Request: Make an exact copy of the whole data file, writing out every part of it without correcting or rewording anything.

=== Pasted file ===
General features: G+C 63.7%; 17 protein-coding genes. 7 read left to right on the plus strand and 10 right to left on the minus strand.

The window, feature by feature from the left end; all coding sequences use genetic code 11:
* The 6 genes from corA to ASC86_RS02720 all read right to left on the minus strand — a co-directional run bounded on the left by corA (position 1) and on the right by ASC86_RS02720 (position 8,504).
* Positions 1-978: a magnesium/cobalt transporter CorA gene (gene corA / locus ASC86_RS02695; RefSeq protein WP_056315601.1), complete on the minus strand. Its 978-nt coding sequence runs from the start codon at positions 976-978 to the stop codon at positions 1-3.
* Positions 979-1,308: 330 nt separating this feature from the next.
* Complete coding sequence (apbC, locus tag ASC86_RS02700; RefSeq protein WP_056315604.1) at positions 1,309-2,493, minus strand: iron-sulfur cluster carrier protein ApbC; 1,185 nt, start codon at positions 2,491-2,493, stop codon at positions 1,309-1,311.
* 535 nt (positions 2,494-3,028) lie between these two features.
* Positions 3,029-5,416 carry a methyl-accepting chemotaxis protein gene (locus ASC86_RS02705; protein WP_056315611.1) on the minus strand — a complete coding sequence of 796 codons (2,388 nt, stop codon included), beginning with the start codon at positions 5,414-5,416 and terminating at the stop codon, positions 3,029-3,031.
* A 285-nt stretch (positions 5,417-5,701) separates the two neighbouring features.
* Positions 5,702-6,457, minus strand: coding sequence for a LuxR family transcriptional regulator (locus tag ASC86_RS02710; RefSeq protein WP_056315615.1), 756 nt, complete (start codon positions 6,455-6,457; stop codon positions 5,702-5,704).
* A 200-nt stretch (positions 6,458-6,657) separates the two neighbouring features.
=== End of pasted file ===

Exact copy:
General features: G+C 63.7%; 17 protein-coding genes. 7 read left to right on the plus strand and 10 right to left on the minus strand.

The window, feature by feature from the left end; all coding sequences use genetic code 11:
* The 6 genes from corA to ASC86_RS02720 all read right to left on the minus strand — a co-directional run bounded on the left by corA (position 1) and on the right by ASC86_RS02720 (position 8,504).
* Positions 1-978: a magnesium/cobalt transporter CorA gene (gene corA / locus ASC86_RS02695; RefSeq protein WP_056315601.1), complete on the minus strand. Its 978-nt coding sequence runs from the start codon at positions 976-978 to the stop codon at positions 1-3.
* Positions 979-1,308: 330 nt separating this feature from the next.
* Complete coding sequence (apbC, locus tag ASC86_RS02700; RefSeq protein WP_056315604.1) at positions 1,309-2,493, minus strand: iron-sulfur cluster carrier protein ApbC; 1,185 nt, start codon at positions 2,491-2,493, stop codon at positions 1,309-1,311.
* 535 nt (positions 2,494-3,028) lie between these two features.
* Positions 3,029-5,416 carry a methyl-accepting chemotaxis protein gene (locus ASC86_RS02705; protein WP_056315611.1) on the minus strand — a complete coding sequence of 796 codons (2,388 nt, stop codon included), beginning with the start codon at positions 5,414-5,416 and terminating at the stop codon, positions 3,029-3,031.
* A 285-nt stretch (positions 5,417-5,701) separates the two neighbouring features.
* Positions 5,702-6,457, minus strand: coding sequence for a LuxR family transcriptional regulator (locus tag ASC86_RS02710; RefSeq protein WP_056315615.1), 756 nt, complete (start codon positions 6,455-6,457; stop codon positions 5,702-5,704).
* A 200-nt stretch (positions 6,458-6,657) separates the two neighbouring features.